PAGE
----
Section 3. Challenge-based learning
Laura Kitinoja, Aalto University
Key question: What is challenge-based learning?
Learning through real-world challenges
Challenge-based learning is a flexible teaching and learning approach that focuses on real-world challenges and stakeholder collaboration. While standardized challenge-based learning frameworks exist, challenge-based learning is typically used as an umbrella term for different approaches where learning occurs in student-led projects and is organized collaboratively. Challenges can be predetermined by the instructor or identified by the students themselves. Topics are often influenced by global issues like sustainability, but they can also be related to issues of a smaller and more local scale.
According to learning science, applying new knowledge in realistic situations that are meaningful to students and engaging in activities similar to those of professionals are highly beneficial for learning. Challenge-based learning and projects typically require students to draw on previous knowledge and combine new and existing skills to reach a solution to the problem at hand. The process of collaborative problem-solving leads to better learning outcomes than traditional classroom education.
Instead of only focusing on subject-specific knowledge and meeting discipline-based learning objectives, challenge-based learning also requires transferable skills like teamwork, communication, project management, and innovation. These are valuable skills that are in demand in all industries. Consequently, challenge-based approaches increase the relevance of working life to learning, helping students gain applicable experience and increasing their employability.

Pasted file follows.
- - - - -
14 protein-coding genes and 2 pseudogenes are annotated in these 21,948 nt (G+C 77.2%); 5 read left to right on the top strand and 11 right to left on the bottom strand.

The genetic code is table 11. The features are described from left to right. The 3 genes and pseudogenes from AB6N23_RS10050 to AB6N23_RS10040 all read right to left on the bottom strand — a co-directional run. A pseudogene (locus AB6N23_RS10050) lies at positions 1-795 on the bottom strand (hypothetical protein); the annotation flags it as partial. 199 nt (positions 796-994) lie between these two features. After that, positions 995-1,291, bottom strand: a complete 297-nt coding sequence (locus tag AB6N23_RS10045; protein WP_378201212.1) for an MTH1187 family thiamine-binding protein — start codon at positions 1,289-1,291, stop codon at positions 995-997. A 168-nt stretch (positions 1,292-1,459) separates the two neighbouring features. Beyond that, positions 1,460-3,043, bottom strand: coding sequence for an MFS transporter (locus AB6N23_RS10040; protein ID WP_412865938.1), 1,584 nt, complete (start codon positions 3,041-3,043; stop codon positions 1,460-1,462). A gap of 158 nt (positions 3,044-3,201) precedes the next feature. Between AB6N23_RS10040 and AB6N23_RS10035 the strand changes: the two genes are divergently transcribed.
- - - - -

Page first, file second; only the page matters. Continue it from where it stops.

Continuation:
Learning in challenge-based courses is usually not evaluated by exams. Instead, student performance is typically assessed by their output throughout the project: project plans, pitches, reports, and presentations. Reflection assignments and peer evaluations are also an important part of the learning process and assessment of the extent to which learning objectives have been met. Learning and project outcomes are supported during the course with feedback from the teachers, other students, and company partners or other external stakeholders, which helps students reflect on their work and revise it along the way.
Different challenges require different approaches
Challenge-based learning can be implemented either as part of a regular university course or through specific challenge-based courses. Project courses such as the Product Development Project, IDBM Industry Project, and Information Technology Programhave been running at Aalto University for over 25 years. These project courses focus on creating solutions to real-world challenges from company partners. Students from different disciplines across the university work in multidisciplinary teams for several months, going through a process of understanding the challenge, planning their project, researching, generating ideas, prototyping, testing, and pitching their solutions. The final products of these courses can take many shapes. In the Product Development Project, students create physical product prototypes, whereas in the Information Technology Programand Advanced Energy Project, students present partner organizations with concept-level solutions to their challenges.
The learning process can also be built around challenges identified by students. In the Startup Experience course, student teams create and test business concepts based on the customer needs they have identified. Students develop an entrepreneurial skillset while engaging in the actual practices required of professionals, including problem solving and ideation, creating financially viable business concepts, and building their teamwork and pitching skills.